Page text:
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Okehampton, Devon

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Up to 1834

A parliamentary report of 1777 recorded parish workhouses in operation at Chagford for up to 20 inmates, and at Sampford Courtenay for up to 30.

A late 16th century building on the High Street in Chagford (latterly a British Legion Hall) served as a poorhouse in the 19th century.

Chagford former poor house, 2005.
© Peter Higginbotham.

After 1834

Okehampton Poor Law Union was officially formed on 20th April 1836. Its operation was overseen by an elected Board of Guardians, 33 in number, representing its 28 constituent parishes as listed below (figures in brackets indicate numbers of Guardians if more than one):

Devon: Ashbury, Belstone, Belworthy, Bridestow, Bratton Clovelly, Broadwood Kelly, Bondleigh, Chagford (2), Drewsteignton, Exbourne, Germansweek, Gidleigh, Hatherleigh (2), High Hampton, Honey Church, Inwardleigh, Iddesleigh, Jacobstowe, Meeth, Monk Okehampton, North Lew, North Tawton (2), Okehampton (2), Sampford Courtenay, Sourton, Spreyton, South Tawton (2), Throwleigh.
Later Addition: Okehampton Hamlets (from 1894).

The population falling within the Union at the 1831 census had been 20,844 with parishes ranging in size from Honey Church (74) (population 370) to Okehampton itself (2,055). The average annual poor-rate expenditure for the period 1833-35 had been £9,157 or 8s.9d. per head of the population.

The new Okehampton workhouse was built in 1836-7 at a site on the east side of Castle Road. It was designed by Sampson Kempthorne who was also the architect for other Devon workhouses at Axminster, Barnstaple, Crediton, Exeter, South Molton, and Torrington. The workhouse location and layout are shown on the 1904 map below.

Okehampton site, 1903

Okehampton used Kempthorne's "200-pauper" design — a cut-down version of his standard cruciform plan and lacking a supervisory hub. This design was devised for areas with relatively low pauperism.

The entrance and administrative block faced to the north-west. This would have contained Guardians' board room, porter's room, and offices for the Union's clerk and relieving officer.

Okehampton entrance block from the west, 2001.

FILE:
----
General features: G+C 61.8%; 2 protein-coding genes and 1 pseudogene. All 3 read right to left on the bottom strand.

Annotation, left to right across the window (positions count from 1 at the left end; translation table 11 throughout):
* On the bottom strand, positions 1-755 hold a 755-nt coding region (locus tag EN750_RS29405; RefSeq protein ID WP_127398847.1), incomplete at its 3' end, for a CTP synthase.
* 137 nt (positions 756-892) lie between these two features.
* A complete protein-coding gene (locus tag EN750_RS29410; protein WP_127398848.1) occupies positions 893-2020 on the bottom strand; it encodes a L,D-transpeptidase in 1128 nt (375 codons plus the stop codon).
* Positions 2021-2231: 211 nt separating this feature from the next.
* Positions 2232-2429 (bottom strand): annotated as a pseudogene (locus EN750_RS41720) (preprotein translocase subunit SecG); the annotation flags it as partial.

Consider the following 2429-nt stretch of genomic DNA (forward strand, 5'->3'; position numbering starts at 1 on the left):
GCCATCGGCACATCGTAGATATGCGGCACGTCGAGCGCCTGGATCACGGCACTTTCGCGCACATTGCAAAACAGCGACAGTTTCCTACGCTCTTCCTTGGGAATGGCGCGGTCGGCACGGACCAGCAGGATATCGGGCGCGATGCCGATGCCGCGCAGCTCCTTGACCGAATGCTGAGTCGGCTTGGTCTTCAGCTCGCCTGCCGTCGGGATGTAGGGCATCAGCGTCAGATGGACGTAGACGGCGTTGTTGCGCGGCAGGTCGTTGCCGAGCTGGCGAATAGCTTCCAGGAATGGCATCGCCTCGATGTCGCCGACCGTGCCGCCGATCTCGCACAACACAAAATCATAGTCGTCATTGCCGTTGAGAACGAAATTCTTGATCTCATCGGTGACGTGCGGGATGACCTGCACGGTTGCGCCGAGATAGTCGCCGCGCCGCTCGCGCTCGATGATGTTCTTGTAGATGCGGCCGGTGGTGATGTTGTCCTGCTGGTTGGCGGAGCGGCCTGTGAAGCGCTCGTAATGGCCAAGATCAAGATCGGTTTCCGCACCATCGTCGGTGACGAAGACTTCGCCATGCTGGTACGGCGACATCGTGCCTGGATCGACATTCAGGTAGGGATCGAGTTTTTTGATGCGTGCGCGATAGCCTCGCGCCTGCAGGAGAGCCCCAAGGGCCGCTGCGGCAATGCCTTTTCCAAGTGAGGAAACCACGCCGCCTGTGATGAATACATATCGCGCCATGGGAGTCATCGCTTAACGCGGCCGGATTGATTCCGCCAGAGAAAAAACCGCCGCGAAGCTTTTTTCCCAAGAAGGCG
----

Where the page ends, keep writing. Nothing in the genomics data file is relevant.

© Peter Higginbotham.

The main accommodation wings were of two storeys. Various single-storey utility rooms and workshops formed the perimeter of the building.

Okehampton from the north, 2001.
© Peter Higginbotham.

In 1894, the British Medical Journal set up a "commission" to investigate conditions in provincial workhouses and their infirmaries. Following a visit to Okehampton, the commission's report made a number of criticisms regarding such matters as: the "comfortless and bare" appearance of the sicks wards and dayrooms; the poor kitchen and laundry facilities; the absence of children's chairs, toys or picture books in the nursery; and the lack of suitable play areas for the older children. The report also questioned the decision that a recently appointed nurse should be required to bathe and attend to female vagrants and thus expose herself to the danger of disease and infection. The commission's conclusion was that the existing workhouse was "so old and so faulty in construction" that it needed to be rebuilt, preferably on a different site. Further details are available in the full report.

Following the BMJ's condemnation of the institution, and particularly, the sick wards, the Guardians decided against building a completely new workhouse. Instead, in around 1900, a new infirmary and casual wards were erected, and a number of other alterations and improvements were made.

In February, 1900, the workhouse grounds were laid waste when the adjacent West Okement river overflowed. The workhouse building itself was undamaged however.

After 1930, the former workhouse was taken over by Devon County Council and became a Public Assistance Institution. After 1948, it became the Castle Hospital, latterly providing geriatric care, until its closure in 2004. After an unsuccessful local effort to get the building listed, it was demolished in 2008. Modern housing now occupies the site.




Note: many repositories impose a closure period of up to 100 years for records identifying individuals. Before travelling a long distance, always check that the records you want to consult will be available.

  • Devon Heritage Centre, Great Moor House, Bittern Road, Sowton Exeter EX2 7NL. Holdings include: Guardians' minute books (1836-1927); Outdoor relief lists (1853-1914); Various committee minutes.


  • Morris, Richard K The Rise and Fall of Okehampton Workhouse (Devon Buildings Group Newsletter, no. 28, summer 2010, pp. 10-21.)


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